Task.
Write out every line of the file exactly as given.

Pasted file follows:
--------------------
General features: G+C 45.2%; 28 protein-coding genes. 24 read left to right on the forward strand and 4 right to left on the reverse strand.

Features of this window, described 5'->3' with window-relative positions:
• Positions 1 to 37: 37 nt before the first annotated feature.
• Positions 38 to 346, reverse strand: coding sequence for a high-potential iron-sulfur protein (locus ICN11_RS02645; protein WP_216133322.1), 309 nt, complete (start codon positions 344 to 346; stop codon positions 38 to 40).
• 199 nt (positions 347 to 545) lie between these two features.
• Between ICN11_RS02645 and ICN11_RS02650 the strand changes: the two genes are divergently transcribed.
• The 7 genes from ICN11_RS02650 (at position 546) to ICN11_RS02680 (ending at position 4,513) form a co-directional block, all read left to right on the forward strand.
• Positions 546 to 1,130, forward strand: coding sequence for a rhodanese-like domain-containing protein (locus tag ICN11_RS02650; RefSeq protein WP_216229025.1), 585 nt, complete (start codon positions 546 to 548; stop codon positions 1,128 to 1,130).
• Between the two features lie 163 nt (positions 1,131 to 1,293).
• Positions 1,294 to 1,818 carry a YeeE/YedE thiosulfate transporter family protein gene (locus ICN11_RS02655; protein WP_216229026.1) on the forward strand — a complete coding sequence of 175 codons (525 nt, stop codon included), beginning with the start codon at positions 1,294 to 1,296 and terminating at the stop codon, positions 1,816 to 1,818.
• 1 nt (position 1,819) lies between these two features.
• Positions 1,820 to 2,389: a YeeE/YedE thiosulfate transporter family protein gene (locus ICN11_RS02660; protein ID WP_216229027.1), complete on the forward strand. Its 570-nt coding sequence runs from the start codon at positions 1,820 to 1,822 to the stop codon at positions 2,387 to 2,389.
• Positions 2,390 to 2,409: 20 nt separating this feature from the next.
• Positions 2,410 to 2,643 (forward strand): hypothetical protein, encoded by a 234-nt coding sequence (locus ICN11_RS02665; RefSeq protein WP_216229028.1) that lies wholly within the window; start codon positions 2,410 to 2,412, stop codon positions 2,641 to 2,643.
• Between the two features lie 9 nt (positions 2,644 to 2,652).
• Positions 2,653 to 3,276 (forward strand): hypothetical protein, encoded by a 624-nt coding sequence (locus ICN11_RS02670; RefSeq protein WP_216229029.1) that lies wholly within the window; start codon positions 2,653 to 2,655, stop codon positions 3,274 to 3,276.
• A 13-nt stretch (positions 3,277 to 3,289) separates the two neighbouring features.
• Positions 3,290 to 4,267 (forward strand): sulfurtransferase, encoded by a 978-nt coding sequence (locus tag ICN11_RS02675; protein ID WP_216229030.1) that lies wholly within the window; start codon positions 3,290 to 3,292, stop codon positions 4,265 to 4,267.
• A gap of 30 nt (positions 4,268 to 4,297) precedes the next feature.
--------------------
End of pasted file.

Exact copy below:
General features: G+C 45.2%; 28 protein-coding genes. 24 read left to right on the forward strand and 4 right to left on the reverse strand.

Features of this window, described 5'->3' with window-relative positions:
• Positions 1 to 37: 37 nt before the first annotated feature.
• Positions 38 to 346, reverse strand: coding sequence for a high-potential iron-sulfur protein (locus ICN11_RS02645; protein WP_216133322.1), 309 nt, complete (start codon positions 344 to 346; stop codon positions 38 to 40).
• 199 nt (positions 347 to 545) lie between these two features.
• Between ICN11_RS02645 and ICN11_RS02650 the strand changes: the two genes are divergently transcribed.
• The 7 genes from ICN11_RS02650 (at position 546) to ICN11_RS02680 (ending at position 4,513) form a co-directional block, all read left to right on the forward strand.
• Positions 546 to 1,130, forward strand: coding sequence for a rhodanese-like domain-containing protein (locus tag ICN11_RS02650; RefSeq protein WP_216229025.1), 585 nt, complete (start codon positions 546 to 548; stop codon positions 1,128 to 1,130).
• Between the two features lie 163 nt (positions 1,131 to 1,293).
• Positions 1,294 to 1,818 carry a YeeE/YedE thiosulfate transporter family protein gene (locus ICN11_RS02655; protein WP_216229026.1) on the forward strand — a complete coding sequence of 175 codons (525 nt, stop codon included), beginning with the start codon at positions 1,294 to 1,296 and terminating at the stop codon, positions 1,816 to 1,818.
• 1 nt (position 1,819) lies between these two features.
• Positions 1,820 to 2,389: a YeeE/YedE thiosulfate transporter family protein gene (locus ICN11_RS02660; protein ID WP_216229027.1), complete on the forward strand. Its 570-nt coding sequence runs from the start codon at positions 1,820 to 1,822 to the stop codon at positions 2,387 to 2,389.
• Positions 2,390 to 2,409: 20 nt separating this feature from the next.
• Positions 2,410 to 2,643 (forward strand): hypothetical protein, encoded by a 234-nt coding sequence (locus ICN11_RS02665; RefSeq protein WP_216229028.1) that lies wholly within the window; start codon positions 2,410 to 2,412, stop codon positions 2,641 to 2,643.
• Between the two features lie 9 nt (positions 2,644 to 2,652).
• Positions 2,653 to 3,276 (forward strand): hypothetical protein, encoded by a 624-nt coding sequence (locus ICN11_RS02670; RefSeq protein WP_216229029.1) that lies wholly within the window; start codon positions 2,653 to 2,655, stop codon positions 3,274 to 3,276.
• A 13-nt stretch (positions 3,277 to 3,289) separates the two neighbouring features.
• Positions 3,290 to 4,267 (forward strand): sulfurtransferase, encoded by a 978-nt coding sequence (locus tag ICN11_RS02675; protein ID WP_216229030.1) that lies wholly within the window; start codon positions 3,290 to 3,292, stop codon positions 4,265 to 4,267.
• A gap of 30 nt (positions 4,268 to 4,297) precedes the next feature.